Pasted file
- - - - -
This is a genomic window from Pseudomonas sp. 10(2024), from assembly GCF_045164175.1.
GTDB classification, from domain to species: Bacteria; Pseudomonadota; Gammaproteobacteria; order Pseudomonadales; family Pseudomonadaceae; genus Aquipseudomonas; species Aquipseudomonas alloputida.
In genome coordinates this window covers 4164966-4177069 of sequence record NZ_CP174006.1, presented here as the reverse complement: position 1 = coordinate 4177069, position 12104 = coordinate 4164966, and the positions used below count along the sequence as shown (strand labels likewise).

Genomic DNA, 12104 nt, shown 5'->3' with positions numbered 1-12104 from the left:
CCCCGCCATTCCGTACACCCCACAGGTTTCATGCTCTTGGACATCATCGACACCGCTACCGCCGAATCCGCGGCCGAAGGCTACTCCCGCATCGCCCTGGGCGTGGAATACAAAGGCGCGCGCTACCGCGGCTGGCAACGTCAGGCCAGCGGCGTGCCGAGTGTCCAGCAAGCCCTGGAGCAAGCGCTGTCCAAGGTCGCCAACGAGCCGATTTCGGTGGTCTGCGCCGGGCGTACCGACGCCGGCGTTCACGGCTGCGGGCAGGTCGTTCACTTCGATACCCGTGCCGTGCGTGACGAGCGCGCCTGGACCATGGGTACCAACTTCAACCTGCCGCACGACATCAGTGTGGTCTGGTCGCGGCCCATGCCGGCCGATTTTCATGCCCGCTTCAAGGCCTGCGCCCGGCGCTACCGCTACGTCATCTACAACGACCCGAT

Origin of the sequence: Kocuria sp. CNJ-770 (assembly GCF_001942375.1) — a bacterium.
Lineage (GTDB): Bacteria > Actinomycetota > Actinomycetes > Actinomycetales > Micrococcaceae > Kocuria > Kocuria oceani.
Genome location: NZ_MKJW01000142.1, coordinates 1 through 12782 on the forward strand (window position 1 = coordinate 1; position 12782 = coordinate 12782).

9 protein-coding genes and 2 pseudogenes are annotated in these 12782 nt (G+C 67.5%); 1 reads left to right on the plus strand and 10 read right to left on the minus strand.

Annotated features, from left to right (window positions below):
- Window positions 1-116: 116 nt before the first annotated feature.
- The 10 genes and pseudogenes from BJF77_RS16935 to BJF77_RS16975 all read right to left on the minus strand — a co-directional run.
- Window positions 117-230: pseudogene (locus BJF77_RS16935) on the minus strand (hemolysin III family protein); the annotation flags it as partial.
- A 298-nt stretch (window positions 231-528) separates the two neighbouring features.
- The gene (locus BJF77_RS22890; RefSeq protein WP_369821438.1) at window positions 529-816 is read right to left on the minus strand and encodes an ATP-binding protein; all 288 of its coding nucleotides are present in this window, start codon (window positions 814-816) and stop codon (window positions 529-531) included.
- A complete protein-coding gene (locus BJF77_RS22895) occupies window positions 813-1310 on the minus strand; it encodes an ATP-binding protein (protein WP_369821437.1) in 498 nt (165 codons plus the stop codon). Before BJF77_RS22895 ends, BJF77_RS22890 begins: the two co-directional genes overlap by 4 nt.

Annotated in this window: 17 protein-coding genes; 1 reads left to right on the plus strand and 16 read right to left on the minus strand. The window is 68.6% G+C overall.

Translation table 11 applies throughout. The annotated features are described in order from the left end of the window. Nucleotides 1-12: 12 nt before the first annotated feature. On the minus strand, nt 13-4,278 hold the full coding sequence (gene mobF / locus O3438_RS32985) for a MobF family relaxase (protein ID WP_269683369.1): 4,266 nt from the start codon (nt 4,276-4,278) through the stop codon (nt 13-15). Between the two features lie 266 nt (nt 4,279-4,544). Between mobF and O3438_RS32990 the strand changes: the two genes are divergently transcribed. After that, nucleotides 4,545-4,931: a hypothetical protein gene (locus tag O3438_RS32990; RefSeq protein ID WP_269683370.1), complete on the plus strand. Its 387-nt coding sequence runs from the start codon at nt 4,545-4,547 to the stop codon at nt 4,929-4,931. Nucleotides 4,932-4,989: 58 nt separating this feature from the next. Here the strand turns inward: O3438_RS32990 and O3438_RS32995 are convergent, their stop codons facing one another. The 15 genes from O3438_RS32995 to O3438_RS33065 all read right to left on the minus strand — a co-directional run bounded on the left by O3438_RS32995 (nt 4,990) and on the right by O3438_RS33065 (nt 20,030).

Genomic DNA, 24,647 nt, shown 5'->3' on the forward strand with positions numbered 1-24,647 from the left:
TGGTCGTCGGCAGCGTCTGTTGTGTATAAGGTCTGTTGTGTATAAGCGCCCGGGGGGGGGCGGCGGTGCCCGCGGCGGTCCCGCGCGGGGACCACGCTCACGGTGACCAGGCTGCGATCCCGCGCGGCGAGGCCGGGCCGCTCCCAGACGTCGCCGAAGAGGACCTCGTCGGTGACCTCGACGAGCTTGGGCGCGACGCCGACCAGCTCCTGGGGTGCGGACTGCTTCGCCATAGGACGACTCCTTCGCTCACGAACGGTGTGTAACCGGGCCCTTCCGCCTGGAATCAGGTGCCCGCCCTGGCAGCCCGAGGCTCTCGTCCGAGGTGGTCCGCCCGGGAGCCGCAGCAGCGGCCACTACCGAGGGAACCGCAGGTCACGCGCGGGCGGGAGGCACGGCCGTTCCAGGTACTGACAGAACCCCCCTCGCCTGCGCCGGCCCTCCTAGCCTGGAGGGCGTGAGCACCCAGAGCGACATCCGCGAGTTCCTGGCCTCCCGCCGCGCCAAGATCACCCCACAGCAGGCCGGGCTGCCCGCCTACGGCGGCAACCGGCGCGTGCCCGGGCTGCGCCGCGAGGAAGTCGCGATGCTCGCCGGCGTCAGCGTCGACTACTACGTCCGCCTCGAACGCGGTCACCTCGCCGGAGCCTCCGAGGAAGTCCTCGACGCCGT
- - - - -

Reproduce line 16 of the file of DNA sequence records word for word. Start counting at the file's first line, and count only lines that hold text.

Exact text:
- A complete protein-coding gene (locus BJF77_RS22895) occupies window positions 813-1310 on the minus strand; it encodes an ATP-binding protein (protein WP_369821437.1) in 498 nt (165 codons plus the stop codon). Before BJF77_RS22895 ends, BJF77_RS22890 begins: the two co-directional genes overlap by 4 nt.